On the other hand, the provision of environmental services and landscape amenities place heavy demands on the ecological system in terms of resource extraction, disposal of waste, and discharge of pollutants. Urbanization is mostly taking up agricultural lands and it is estimated that one to two million hectares of cropland are being taken out of production every year in developing countries to meet the land demand for housing, industry, infrastructure, and recreation. The 20th century witnessed some of the most dramatic urban transformations in the history of earth’s terrestrial environments. Lenzen, etal (2007).


1.1         Statement of Research Problem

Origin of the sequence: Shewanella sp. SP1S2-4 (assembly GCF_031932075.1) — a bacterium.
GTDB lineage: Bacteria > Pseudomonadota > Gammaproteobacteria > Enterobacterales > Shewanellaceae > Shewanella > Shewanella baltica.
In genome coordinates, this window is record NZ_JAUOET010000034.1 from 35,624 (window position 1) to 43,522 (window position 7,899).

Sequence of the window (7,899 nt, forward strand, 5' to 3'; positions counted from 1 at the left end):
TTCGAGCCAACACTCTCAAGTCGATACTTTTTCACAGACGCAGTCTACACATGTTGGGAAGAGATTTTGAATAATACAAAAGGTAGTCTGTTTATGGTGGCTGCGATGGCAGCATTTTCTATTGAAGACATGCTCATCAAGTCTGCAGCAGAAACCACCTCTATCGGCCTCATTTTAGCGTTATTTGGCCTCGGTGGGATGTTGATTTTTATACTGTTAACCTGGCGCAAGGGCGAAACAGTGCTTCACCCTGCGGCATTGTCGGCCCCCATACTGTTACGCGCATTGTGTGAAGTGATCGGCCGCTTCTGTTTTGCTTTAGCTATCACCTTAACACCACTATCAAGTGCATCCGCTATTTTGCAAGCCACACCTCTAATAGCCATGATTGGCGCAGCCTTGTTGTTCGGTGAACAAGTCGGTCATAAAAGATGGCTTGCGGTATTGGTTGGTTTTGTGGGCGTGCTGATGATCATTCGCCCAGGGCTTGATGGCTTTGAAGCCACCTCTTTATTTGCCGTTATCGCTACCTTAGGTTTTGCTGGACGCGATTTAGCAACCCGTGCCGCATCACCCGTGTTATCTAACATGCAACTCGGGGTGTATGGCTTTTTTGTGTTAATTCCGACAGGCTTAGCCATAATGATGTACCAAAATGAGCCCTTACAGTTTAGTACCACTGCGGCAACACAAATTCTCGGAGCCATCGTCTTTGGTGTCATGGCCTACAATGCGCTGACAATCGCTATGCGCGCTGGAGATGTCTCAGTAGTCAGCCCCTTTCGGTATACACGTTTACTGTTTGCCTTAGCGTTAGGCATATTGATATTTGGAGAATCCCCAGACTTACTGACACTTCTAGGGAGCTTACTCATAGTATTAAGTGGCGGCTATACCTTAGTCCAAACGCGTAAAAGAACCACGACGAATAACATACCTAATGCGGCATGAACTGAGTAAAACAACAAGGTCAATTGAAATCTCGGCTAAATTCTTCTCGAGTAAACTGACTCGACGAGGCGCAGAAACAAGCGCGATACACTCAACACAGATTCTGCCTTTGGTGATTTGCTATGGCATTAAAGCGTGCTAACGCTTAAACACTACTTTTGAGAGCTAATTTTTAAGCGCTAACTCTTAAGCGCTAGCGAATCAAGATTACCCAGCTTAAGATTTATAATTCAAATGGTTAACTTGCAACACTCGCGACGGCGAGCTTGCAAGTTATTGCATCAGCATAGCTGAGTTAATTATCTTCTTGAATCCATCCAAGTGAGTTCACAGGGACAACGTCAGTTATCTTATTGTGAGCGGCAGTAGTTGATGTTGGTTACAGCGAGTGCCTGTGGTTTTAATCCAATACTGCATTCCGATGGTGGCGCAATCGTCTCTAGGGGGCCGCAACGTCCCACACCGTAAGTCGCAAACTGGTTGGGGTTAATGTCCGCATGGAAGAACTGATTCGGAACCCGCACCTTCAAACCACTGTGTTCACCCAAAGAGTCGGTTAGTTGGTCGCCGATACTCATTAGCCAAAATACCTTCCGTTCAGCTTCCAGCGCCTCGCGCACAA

Urban environment is one of the most dynamic systems on earth and rapid urbanization has been a major development in most parts of the world. The effects of urban concentration become noticed in the 19th century with the alarming rate of urban population, and this trend continues. (De Sherbinin etal, 2002) noted that several decades of accelerating urban growth have exerted profound environmental socio-economic impacts felt in every parts of the world. The continuously growing population culminates in overcrowding resulting in pressure on the land and, consequently, becomes a burden to limited civic cycle amenities forcing the “middle class” as well as the builders to move to outlying....